Shortening, butter, and coconut oil are unhealthy fats for your heart, so your best bet is canola oil if you need a healthier alternative to shortening. You can make a healthier biscuit variety byy substituting canola oil for the typical fat required in biscuit recipey.

Canola oil can be used in place of shortening in your biscuit recipe, but it must be added with the milk or buttermilk rather than cut into the flour mixture. The biscuits will be soft, but not flaky like shortening biscuits.

Frequently Asked Questions (FAQs)

Can you use oil instead of shortening in biscuits?

Vegetable oil can be used in place of melted shortening in recipes that call for it. Just don’t use vegetable oil as a shortening substitute in recipes like pie crust, biscuits, or scones—the dough won’t puff up properly because pockets of fat won’t form.

Can I use butter instead of shortening in biscuits?

Yes, butter and shortening can be used interchangeably in baked goods and as a one-to-one substitution. However, because butter and shortening are two very distinct components, the consequences – your baked products – may vary depending on which fat you use.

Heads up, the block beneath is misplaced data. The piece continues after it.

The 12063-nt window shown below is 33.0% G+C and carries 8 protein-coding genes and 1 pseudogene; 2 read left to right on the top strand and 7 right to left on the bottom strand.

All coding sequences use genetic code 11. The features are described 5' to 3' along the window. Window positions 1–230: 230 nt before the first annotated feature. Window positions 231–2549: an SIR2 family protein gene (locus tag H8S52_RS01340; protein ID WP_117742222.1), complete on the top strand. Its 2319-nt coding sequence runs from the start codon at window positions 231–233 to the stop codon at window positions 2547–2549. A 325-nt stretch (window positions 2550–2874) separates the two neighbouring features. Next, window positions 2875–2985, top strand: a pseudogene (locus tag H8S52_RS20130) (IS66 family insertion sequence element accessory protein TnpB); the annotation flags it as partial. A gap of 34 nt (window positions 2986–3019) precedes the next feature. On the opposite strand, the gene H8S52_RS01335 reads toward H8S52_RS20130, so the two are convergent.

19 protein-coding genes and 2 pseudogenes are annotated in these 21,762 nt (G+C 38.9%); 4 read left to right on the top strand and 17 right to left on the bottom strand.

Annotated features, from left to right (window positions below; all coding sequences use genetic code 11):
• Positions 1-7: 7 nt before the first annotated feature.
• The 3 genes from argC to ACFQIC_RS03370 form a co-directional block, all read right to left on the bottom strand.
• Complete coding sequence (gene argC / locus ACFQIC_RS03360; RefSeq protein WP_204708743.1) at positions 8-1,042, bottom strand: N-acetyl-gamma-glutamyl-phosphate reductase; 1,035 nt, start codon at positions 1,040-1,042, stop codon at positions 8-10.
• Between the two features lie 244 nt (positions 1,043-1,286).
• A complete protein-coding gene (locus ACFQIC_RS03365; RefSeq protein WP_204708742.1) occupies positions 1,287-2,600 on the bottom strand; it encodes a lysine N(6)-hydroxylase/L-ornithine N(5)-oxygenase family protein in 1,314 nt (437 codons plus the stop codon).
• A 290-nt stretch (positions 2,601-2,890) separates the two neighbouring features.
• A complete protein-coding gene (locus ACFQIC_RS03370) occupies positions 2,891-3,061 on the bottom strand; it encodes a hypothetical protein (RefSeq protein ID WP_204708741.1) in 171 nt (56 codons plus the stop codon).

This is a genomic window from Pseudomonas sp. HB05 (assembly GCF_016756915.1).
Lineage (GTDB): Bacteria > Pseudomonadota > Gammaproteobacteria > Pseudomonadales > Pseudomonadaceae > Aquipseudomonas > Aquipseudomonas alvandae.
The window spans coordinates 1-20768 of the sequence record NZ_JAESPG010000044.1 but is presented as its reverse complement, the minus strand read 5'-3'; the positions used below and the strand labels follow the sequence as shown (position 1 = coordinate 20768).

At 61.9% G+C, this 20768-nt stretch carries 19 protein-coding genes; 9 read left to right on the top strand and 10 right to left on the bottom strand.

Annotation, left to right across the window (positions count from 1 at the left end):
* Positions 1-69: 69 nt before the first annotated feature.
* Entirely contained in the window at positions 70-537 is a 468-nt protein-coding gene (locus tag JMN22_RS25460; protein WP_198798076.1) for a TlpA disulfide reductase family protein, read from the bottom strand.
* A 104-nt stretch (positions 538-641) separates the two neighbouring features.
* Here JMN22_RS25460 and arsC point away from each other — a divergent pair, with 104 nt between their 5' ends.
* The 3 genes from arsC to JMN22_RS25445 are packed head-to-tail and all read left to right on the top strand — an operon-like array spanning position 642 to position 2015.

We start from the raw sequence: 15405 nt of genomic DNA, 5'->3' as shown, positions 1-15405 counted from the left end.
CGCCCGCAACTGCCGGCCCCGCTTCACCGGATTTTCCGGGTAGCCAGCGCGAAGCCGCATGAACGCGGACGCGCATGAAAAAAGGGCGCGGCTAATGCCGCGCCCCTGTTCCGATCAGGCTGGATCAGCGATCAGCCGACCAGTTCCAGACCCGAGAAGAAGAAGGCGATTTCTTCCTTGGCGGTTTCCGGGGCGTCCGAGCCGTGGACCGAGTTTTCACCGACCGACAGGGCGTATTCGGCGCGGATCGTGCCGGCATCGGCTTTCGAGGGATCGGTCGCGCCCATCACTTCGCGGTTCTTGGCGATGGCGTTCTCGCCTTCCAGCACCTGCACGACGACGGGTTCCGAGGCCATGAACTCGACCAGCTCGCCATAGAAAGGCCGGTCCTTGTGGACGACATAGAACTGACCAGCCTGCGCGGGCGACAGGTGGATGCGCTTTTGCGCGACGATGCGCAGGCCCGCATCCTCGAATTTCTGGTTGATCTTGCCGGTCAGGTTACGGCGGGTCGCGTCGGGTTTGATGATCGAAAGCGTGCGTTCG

Why are my homemade biscuits hard?

Overcooking or baking at high temperatures results in brick-like biscuits that look fine on the outside. Using too many dry ingredients might also cause the dough to stiffen. The solution is to use parchment paper to line your tray and can assist to soften it. Reduce the heat or the cooking time as well.


Vegetable shortening may seem quite indispensable in biscuit recipes, but there are a number of substitutes that can be used in its place to replicate its effects. This article helps you learn about these substitutes and the features that make them good enough to replace shortening in biscuit recipes.

It is also important to learn how to properly substitute these options in the best method and amount in order to get the best texture and taste in your biscuits. So, the next time course makes biscuits and don’t have any shortening, simply try one of our suggested substitutes.